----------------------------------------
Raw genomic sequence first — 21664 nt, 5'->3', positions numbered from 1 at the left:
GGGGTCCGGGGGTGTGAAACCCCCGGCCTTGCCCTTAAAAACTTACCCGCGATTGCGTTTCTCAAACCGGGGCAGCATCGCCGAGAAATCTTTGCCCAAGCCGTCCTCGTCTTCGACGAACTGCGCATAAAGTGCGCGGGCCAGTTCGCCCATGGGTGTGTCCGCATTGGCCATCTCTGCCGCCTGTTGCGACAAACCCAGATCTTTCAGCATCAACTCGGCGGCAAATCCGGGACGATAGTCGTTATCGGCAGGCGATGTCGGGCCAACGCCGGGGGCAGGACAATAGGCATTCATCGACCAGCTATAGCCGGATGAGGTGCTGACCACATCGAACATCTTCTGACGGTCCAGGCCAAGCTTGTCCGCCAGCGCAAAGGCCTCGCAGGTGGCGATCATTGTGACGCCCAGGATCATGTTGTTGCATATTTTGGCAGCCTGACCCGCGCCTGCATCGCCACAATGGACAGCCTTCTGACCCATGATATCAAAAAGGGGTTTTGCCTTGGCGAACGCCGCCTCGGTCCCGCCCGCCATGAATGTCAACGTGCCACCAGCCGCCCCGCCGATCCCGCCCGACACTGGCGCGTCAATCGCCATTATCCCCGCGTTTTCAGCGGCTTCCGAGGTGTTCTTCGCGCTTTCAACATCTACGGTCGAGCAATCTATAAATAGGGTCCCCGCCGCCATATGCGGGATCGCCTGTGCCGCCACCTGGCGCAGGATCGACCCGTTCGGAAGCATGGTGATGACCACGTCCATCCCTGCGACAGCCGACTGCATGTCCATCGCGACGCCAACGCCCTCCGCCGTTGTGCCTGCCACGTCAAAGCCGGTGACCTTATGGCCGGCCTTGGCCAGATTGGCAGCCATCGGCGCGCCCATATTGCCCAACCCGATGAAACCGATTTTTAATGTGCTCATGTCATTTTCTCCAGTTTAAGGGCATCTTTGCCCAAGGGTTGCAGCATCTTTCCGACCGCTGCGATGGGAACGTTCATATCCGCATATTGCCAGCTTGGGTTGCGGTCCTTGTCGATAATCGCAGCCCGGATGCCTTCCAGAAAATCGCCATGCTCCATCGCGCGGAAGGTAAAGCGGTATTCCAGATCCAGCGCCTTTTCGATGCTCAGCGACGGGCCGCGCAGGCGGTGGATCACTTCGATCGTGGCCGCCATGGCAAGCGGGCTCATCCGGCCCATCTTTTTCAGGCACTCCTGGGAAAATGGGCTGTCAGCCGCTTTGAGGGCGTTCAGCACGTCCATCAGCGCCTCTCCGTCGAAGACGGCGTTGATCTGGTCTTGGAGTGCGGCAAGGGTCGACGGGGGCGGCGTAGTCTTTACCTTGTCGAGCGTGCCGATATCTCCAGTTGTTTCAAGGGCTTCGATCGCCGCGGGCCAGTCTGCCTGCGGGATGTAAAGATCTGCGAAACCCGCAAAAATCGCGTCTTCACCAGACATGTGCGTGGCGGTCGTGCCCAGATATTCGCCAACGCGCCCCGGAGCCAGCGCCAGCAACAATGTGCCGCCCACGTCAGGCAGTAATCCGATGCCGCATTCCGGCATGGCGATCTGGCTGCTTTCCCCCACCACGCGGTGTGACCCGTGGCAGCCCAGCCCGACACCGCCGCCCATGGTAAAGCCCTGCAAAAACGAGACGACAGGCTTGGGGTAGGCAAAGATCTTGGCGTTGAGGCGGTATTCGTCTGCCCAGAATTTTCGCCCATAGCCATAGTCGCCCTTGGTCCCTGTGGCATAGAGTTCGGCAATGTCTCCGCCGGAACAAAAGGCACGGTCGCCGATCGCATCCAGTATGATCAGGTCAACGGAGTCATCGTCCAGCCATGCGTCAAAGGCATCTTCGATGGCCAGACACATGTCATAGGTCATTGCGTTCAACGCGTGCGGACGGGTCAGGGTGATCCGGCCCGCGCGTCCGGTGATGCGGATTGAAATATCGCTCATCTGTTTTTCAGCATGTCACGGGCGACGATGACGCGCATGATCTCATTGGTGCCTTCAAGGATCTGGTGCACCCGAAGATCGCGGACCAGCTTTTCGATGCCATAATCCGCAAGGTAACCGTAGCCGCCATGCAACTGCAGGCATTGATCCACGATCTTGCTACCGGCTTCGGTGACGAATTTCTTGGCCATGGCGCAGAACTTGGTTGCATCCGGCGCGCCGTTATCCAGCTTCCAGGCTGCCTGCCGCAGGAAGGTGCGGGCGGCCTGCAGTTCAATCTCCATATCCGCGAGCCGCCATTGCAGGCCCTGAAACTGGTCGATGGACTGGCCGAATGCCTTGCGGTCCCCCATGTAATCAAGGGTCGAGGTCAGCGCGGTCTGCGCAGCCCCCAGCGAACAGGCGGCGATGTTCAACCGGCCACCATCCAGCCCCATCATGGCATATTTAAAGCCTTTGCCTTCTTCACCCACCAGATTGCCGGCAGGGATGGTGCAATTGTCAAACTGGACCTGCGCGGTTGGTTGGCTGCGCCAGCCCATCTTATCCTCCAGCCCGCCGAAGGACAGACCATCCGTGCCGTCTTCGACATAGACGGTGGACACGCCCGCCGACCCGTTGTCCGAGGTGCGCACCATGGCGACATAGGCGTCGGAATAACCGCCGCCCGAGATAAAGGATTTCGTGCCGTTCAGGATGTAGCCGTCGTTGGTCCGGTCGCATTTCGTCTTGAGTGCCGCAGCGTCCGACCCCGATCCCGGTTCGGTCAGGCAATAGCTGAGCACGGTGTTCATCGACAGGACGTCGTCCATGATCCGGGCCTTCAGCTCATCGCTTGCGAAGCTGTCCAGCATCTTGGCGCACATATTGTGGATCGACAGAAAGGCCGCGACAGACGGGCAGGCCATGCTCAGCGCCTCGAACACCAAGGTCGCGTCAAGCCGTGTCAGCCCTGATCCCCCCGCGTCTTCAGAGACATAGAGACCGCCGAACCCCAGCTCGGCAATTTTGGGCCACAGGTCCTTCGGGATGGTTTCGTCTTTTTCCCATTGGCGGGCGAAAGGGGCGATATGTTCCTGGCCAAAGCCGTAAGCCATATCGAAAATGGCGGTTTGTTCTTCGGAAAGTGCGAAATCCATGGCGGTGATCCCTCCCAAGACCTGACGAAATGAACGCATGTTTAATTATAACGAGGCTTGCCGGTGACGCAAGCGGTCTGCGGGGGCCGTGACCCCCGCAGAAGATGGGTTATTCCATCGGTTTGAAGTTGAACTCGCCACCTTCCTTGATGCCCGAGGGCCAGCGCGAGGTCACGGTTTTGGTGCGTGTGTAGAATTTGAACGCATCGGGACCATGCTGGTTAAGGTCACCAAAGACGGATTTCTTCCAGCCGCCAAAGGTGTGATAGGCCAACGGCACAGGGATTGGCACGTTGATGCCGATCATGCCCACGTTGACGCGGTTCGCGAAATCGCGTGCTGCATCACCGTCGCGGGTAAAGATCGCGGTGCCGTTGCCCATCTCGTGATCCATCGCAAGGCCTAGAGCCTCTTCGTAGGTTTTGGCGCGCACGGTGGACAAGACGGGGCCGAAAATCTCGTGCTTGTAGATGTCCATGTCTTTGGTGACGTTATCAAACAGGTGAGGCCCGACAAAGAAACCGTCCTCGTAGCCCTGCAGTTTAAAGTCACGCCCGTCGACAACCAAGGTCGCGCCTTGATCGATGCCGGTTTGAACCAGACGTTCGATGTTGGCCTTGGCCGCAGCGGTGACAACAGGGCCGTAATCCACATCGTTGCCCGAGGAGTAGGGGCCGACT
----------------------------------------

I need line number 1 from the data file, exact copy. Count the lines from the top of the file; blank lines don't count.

Raw genomic sequence first — 21664 nt, 5'->3', positions numbered from 1 at the left: